Sound like you? Get in touch with the San Diego Orthopedic Surgery Center and we can begin an evaluation right away.
As an orthopedic expert, I am constantly reviewing the medical literature on how patients are able to escape chronically painful conditions of the shoulder, knee, and elbow.
Recently I came across one study that underscores some of the ways that orthopedic devices can supplement and even replace exercise, which is a boon to patients who don’t have the space or time to engage in vigorous physical therapy. The patient in question had knee pain and issues with the sacroiliac joint:
A computerized analysis showing how Jane walked provided the information we needed to appropriately calibrate therapeutic pods on the bottom of a special shoe to improve Jane’s joint loading pattern on the knee – redistributing pressure the knee takes from walking and retraining her neuromuscular function. After a few weeks on the therapy regimen, Jane’s pain improved, her body is appropriately compensating for the orthopedic issues associated with her osteoarthritis and she is able to jog again, as well as enjoy her service to her patients.
My offices proudly offer the vanguard in orthopedic treatments for knee pain, including access to the best medical devices in the marketplace. If you have pain in your knee that isn’t responding to rest or drugs, please contact orthopedic surgeon Dr. William Holland today.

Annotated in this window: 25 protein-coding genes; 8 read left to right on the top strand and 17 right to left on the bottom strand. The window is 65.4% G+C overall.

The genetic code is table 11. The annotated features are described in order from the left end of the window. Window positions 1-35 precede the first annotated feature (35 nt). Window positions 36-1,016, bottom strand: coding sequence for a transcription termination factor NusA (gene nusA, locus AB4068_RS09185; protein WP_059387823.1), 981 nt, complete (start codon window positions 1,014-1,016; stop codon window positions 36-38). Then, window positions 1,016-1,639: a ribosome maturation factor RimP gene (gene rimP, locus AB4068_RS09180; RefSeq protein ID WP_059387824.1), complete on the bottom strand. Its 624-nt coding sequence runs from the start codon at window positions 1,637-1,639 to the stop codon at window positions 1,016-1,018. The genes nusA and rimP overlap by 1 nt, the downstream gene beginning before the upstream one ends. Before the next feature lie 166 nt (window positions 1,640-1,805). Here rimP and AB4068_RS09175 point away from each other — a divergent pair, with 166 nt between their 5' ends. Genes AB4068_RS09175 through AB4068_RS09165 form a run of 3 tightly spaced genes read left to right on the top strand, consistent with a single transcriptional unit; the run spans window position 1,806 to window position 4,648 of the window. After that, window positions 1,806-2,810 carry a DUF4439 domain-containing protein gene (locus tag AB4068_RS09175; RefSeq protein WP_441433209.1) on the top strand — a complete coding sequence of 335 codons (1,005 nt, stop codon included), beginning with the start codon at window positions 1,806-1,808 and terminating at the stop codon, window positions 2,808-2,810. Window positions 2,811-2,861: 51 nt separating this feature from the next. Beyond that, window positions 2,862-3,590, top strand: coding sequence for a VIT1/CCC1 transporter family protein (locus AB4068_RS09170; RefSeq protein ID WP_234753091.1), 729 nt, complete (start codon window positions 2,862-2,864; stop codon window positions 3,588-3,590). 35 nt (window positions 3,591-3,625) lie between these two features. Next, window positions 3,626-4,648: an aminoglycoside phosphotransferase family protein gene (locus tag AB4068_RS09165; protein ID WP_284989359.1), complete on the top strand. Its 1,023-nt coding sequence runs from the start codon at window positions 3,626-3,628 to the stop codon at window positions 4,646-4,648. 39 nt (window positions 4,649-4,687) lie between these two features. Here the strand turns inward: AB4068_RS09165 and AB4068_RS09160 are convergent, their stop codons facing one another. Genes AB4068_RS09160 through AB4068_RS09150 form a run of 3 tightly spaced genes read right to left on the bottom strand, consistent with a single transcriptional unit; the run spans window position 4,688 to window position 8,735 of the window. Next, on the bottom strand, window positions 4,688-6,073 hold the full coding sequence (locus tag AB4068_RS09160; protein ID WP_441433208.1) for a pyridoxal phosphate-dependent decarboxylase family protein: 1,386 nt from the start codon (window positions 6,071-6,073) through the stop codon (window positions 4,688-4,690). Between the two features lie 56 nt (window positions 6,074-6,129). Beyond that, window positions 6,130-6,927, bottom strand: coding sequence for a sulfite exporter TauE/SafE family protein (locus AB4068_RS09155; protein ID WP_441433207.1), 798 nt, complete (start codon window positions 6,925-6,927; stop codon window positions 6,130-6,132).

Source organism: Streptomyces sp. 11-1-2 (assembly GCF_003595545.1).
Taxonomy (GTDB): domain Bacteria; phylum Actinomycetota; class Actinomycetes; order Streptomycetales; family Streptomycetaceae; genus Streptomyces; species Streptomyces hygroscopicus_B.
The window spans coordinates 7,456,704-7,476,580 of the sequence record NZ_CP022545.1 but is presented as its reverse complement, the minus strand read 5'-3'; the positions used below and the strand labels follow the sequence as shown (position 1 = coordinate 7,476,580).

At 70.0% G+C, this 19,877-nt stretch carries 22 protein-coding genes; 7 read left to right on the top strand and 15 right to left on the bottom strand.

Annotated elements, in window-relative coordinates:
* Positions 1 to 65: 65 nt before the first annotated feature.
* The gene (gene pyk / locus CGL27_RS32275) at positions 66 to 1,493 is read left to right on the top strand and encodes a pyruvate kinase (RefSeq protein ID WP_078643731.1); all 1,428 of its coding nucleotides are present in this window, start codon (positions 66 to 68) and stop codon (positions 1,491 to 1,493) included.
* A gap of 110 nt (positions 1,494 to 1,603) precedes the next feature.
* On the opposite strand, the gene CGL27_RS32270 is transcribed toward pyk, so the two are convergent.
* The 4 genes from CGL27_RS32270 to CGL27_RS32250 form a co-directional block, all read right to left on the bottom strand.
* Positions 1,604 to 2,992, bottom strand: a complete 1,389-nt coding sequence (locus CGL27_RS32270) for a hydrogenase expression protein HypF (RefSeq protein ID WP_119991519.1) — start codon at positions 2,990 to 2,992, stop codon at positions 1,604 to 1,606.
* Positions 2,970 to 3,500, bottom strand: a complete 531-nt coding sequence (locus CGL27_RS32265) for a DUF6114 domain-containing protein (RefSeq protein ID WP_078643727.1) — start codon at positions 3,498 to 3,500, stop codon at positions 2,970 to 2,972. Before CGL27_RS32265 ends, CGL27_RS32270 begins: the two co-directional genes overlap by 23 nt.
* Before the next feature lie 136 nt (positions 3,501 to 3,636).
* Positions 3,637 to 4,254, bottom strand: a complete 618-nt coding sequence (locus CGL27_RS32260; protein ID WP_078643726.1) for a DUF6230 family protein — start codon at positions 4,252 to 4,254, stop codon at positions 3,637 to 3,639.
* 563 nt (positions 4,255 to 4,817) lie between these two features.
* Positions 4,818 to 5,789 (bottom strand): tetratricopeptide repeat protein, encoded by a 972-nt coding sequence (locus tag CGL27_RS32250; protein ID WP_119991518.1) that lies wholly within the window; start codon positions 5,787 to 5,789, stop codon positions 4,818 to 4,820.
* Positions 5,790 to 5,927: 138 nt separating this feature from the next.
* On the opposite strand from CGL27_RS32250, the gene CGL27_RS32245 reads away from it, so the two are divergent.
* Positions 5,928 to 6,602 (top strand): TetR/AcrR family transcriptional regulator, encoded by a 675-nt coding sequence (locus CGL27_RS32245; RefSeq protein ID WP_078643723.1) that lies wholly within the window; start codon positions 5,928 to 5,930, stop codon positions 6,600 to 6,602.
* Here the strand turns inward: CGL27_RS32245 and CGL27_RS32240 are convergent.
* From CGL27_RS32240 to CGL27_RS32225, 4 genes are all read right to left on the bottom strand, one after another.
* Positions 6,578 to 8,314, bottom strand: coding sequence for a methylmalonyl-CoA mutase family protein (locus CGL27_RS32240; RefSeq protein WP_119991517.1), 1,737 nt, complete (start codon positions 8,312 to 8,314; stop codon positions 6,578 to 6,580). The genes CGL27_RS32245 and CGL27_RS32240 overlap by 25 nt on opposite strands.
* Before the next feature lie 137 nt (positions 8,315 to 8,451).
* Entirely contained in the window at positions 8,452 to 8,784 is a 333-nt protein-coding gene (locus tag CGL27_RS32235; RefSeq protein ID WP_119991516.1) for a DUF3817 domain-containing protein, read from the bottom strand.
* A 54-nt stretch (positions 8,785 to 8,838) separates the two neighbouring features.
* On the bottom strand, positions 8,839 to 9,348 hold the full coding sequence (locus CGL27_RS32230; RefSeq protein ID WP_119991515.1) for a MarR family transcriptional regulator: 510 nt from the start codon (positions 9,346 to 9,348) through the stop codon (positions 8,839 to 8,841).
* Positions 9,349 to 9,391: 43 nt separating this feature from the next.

One of the wonderful things about working as a sports medicine specialist is the sheer speed of progress in our field. As surgical procedures for knee pain have grown steadily less invasive and more effective, more patients have benefited from these advances.
But when developments such as this one come along, they inevitably upend the order once again.
Chronic knee pain is a common issue in adults as well as young athletes. In many cases the pain can be traced to wear and tear on the meniscus, a disc-like structure which cushions the bones within your knee. Replacing this cushion has always been a fraught procedure, with wildly varying results. But now a new technology aims to address some of the more common complications by using a synthetic material. It is…
…a new meniscus implant made of a special medical grade plastic. Studies in Europe have been promising. “We put this implant in which is relatively stable and the patient gets up and puts full weight on it right away,” says Dr. McKeon. “And if it doesn’t work, I don’t burn bridges. I can take it out,” he adds.
Innovations such as this are the lifeblood of American orthopedic and sports medicine, and they are welcome additions to any San Diego orthopedist’s arsenal. To learn more and schedule your own consultation for knee pain, contact my offices today.